The Doctors take on the latest health headlines.
Struggling with Anorexia
At 5'8 and 105 pounds, Ali knows that people think she's too thin, but she says she still needs to lose another 10 to 15 pounds. Diagnosed at age 10 with anorexia nervosa, the 23-year-old restricts her food intake to 700 calories a day and keeps a container in her room in which she purges five to 10 times a day.
"I think it's going to kill me," Ali says. "And I want to live. I just don't want to gain weight. And it's so hard because they say you have to gain weight to get better."
Anorexia is a potentially life-threatening eating disorder characterized by a restrictive diet and extreme weight loss. People who have anorexia often equate being thin with self-worth and in Ali's case, will starve themselves to the point that they cannot help but eat, and then — fearing they will gain weight — force themselves to throw up.
Up to as many as 24 million people in the United States suffer from an eating disorder, but, only one in 10 receives treatment.
Former Miss America Kirsten Haglund is one of those people. Having battled anorexia since she was 12 years old, Kirsten spent years denying that she had an eating disorder, but finally sought help at age 15. She and psychologist Dr. Patricia Pitts join The Doctors to ask Ali to make a commitment to get help.
• Find out if Ali will take the first — and most difficult — step on the road to recovery.
• For more information about eating disorders, visit the National Eating Disorders Association. Or, call NEDA's toll-free confidential helpline at (800) 931-2237.
Living with Alopecia
Hair model and actress Georgia was taking a shower in 2007 when she noticed strands of hair coming off in her hands. Afterward, as she was brushing her hair over the bathroom sink, the basin slowly filled up with clumps of hair. In a period of two weeks, all of Georgia's hair fell out.
"I was scared by it all because I knew it was a reality," Georgia says.
Doctors diagnosed Georgia with alopecia areata, an autoimmune disease that causes hair on the scalp and the body to fall out. There is no known cause or cure for alopecia.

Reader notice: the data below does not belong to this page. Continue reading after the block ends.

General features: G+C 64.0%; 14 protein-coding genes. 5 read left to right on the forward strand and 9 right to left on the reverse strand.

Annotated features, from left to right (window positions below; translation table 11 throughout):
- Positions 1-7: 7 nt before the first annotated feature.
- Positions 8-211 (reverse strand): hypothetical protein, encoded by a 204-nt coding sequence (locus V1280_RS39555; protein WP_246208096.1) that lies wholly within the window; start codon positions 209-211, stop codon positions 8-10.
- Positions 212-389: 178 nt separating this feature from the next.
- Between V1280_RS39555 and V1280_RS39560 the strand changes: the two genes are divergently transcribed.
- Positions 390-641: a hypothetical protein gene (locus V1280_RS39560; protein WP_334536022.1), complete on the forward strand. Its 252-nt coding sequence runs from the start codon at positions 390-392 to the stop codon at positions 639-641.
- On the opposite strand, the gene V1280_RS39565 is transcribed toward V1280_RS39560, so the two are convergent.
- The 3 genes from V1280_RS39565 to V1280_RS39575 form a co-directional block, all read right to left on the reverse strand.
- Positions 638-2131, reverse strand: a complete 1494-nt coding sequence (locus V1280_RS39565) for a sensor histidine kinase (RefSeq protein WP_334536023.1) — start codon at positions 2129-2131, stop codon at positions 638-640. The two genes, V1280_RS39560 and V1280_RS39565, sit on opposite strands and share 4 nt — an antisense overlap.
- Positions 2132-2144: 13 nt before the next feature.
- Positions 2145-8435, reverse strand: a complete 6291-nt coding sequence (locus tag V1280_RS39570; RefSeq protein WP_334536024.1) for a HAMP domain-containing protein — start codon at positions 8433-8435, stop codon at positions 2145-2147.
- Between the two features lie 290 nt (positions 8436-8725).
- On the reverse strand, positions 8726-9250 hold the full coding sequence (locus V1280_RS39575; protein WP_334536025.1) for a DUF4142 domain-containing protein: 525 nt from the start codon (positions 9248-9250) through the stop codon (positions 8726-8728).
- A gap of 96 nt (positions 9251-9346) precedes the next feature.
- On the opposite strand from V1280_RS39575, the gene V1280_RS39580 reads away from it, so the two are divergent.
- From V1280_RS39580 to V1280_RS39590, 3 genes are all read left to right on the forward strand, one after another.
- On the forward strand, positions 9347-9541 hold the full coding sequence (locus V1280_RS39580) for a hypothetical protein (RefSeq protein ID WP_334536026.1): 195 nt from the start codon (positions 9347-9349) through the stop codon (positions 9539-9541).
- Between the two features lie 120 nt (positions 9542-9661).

Georgia kept her hair loss a secret for about a year, while she underwent treatments to combat the condition. But she says she slowly grew to accept herself without hair.
"Through my alopecia, I got to focus on what really matters," Georgia explains. "It's now at a point where I love being bald."
• To learn more about alopecia, visit the National Alopecia Areata Foundation.
Period Triggers Lung Collapse Initially diagnosed with being pre-menopausal, Laura dealt with her severe cramping, stomach pain and cough in silence — until her lung collapsed.
With Laura's symptoms of chest pain and shortness of breath, doctors believed she might have suffered a heart attack, but an X-ray revealed the truth: 60 percent of Laura's lung had collapsed. A collapsed lung occurs when air escapes and fills up the space outside the lung but inside the chest.
Doctors reinflated Laura's lung but it caved in two more times, each worse than the last. It was then that doctors realized that Laura was living with a rare disorder — catamenial pneumothorax — which causes a woman's lungs to collapse in conjunction with her menstrual cycle, due to an influx of endometrial tissue that has migrated from the uterus up to the lungs.
Endometriosis is a disorder that occurs when cells from the lining of the uterus grow in other areas of the body. The endometriotic implants that settled into Laura's lungs are hormone-responsive, so when she had her period they would expand, create holes, air would escape and her lung would collapse.
"They actually had to remove my ovaries so I wouldn't have any more estrogen," Laura explains. "And, hopefully, no more lung collapses."